In 1773 Poems on Various Subjects, Religious and Moral by Phillis Wheatley, the first book by an African American was published in Aldgate after her owners could not find a publisher in Boston, Massachusetts.
Aldgate is one of 25 wards in the City of London, each electing an Alderman to the Court of Aldermen and Commoners (the City equivalent of a councillor) to the Court of Common Council of the City of London Corporation. Only electors who are Freemen of the City are eligible to stand.
The area around the large traffic roundabout to the east of where the gate stood is also often referred to as Aldgate (although strictly, this is Aldgate High Street, and extends a short distance into Whitechapel; it is also known occasionally by the epithet 'Gardiners' Corner', in honour of a long-disappeared department store).
The City ward of Aldgate is bounded on the east by the line of the former London Wall, effectively parallel with Houndsditch, which separates it from the Portsoken ward; it is bounded on the south by Tower ward and on the west and north by the Langbourn, Lime Street, and Bishopsgate wards.
The ward today is dominated by the insurance industry, with several brokers and underwriters based there; prominent buildings include the Lloyd's Register building, 30 St Mary Axe (formerly the Swiss Re Building), the Willis Building and the London Metal Exchange.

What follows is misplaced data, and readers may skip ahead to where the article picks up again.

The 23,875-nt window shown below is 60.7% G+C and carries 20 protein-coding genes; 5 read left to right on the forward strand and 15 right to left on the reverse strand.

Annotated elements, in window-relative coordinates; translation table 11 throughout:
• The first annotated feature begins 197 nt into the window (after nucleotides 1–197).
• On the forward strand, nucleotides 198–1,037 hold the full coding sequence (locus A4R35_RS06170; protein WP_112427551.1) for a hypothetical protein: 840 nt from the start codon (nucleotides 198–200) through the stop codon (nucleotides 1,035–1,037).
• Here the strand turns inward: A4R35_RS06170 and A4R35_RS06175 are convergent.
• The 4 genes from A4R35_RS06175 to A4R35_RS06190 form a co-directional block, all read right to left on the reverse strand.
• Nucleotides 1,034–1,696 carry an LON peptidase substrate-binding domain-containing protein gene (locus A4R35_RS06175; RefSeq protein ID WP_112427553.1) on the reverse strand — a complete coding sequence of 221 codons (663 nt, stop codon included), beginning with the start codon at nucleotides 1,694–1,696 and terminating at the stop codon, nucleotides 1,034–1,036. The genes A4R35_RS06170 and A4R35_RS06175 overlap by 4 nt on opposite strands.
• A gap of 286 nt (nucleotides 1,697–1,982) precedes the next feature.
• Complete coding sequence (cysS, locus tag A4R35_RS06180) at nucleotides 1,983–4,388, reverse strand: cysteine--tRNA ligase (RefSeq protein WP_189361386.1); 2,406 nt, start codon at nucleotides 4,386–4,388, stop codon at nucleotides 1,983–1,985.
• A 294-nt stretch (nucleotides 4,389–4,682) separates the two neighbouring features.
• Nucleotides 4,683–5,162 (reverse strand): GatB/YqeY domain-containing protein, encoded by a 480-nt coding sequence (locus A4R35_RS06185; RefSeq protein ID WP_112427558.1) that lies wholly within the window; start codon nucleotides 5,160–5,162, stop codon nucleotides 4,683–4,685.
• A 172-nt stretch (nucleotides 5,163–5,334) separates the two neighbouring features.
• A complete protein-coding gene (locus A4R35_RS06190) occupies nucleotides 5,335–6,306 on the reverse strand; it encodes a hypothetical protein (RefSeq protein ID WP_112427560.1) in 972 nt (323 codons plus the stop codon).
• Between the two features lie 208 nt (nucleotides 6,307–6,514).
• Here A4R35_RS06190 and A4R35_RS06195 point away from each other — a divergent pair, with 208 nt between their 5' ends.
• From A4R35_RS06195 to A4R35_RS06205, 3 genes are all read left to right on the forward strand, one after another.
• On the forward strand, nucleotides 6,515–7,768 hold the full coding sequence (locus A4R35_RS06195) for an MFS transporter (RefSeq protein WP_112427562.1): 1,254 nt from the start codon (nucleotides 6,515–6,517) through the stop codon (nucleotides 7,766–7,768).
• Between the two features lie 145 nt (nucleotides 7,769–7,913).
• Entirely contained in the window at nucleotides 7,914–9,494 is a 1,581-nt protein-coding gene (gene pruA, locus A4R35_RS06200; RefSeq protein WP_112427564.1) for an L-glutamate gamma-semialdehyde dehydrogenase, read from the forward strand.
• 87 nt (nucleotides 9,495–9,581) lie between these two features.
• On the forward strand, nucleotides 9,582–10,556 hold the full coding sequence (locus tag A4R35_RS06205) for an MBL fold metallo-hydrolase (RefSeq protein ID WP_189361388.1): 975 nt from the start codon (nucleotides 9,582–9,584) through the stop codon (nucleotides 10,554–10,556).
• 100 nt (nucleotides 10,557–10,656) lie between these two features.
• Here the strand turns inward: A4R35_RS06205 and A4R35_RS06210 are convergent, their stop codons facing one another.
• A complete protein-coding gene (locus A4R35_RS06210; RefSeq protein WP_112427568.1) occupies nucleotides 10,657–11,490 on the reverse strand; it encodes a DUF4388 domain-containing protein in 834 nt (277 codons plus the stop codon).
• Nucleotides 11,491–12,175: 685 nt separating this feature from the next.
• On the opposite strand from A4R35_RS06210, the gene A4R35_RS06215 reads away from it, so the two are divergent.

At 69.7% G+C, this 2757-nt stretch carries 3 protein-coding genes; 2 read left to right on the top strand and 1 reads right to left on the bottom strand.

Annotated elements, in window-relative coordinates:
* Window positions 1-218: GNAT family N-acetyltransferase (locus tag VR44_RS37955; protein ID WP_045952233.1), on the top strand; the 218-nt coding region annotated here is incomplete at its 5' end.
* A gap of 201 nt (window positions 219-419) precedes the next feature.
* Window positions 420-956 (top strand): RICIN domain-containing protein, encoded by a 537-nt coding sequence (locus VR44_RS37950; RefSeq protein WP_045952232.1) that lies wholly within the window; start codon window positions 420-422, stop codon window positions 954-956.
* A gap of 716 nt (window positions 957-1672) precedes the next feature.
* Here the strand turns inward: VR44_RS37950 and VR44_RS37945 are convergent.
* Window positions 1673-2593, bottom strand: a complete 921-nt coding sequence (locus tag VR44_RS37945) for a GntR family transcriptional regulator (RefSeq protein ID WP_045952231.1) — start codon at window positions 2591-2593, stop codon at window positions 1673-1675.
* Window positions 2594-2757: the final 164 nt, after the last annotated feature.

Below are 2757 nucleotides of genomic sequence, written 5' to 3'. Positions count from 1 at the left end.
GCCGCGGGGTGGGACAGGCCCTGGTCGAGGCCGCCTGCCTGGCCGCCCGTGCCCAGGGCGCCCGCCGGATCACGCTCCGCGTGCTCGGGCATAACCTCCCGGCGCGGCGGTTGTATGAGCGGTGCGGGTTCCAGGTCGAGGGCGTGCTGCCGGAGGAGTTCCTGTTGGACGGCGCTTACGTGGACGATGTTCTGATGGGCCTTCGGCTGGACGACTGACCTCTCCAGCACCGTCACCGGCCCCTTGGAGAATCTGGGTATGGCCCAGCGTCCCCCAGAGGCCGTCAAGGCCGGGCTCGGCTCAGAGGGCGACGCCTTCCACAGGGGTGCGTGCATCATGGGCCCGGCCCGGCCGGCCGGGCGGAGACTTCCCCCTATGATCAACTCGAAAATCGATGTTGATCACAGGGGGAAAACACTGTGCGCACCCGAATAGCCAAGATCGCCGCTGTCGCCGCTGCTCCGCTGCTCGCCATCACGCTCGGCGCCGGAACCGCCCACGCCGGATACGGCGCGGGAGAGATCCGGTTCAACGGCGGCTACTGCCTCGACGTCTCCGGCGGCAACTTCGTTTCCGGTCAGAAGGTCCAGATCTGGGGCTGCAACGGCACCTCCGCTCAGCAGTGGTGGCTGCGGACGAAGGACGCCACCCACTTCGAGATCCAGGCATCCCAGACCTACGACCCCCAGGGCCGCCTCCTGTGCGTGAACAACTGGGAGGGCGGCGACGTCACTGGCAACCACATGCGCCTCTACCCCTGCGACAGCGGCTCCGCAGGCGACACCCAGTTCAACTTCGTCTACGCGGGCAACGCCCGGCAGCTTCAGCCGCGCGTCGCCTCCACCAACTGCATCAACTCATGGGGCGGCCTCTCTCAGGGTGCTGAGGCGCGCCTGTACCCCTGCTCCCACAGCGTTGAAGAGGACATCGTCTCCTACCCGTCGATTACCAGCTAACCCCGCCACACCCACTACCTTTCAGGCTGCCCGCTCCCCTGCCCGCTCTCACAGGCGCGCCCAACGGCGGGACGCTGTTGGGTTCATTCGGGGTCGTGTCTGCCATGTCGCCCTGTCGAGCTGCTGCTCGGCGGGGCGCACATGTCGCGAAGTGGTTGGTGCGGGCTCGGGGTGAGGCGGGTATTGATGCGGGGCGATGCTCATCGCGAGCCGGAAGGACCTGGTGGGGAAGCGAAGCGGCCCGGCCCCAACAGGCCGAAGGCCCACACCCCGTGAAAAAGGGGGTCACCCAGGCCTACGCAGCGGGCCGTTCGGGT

On 10 April 1992 the Provisional IRA detonated a bomb close to the Baltic Exchange, severely damaging the historic building and neighbouring structures. 30 St Mary Axe now occupies the site and the Baltic Exchange is located at No. 38, St Mary Axe.
The nearest London Underground station is Aldgate on the Circle and Metropolitan lines. Nearby mainline railway stations are located at Liverpool Street and Fenchurch Street, and Tower Gateway is the closest Docklands Light Railway station.
- Mills, A.D. (2010). A Dictionary of London Place-Names. Oxford University Press. p. 5. ISBN 9780199566785.
- Ben Weinreb and Christopher Hibbert (1983) The London Encyclopedia. London, BCA:14
- Gillian Bebbington (1972) Street Names of London. London, Batsford: 21
- 'Aldermary Churchyard - Aldgate Ward', A Dictionary of London (1918) accessed: 21 May 2007
- John Schofield, Richard Lea Holy Trinity Priory, Aldgate, City of London: an archaeological reconstruction and history (MoLAS 2005) ISBN 1-901992-45-4
- Bevis Marks Synagogue Joseph Jacobs and Edgar Mels (Jewish Encyclopedia) accessed 30 March 2010
- Whitechapel Bell foundry 500 years of history accessed 21 May 2007
- Frontispiece to Poems on Various Subjects, Religious and Moral accessed 21 May 2007
- Daniel Mendoza - International Jewish Sports Hall of Fame accessed 21 May 2007
- 'Book 2, Ch. 5: Aldgate Ward', A New History of London: Including Westminster and Southwark (1773), pp. 545-49 accessed: 21 May 2007
- Extreme restoration Megan Lane 5 July 2007 (BBC News magazine) accessed 23 Sep 2007
- City of London Corporation Map of Aldgate ward (2003 —)
- Aldgate Ward Club
- Map of Early Modern London: Aldgate Ward - Historical Map and Encyclopedia of Shakespeare's London (Scholarly)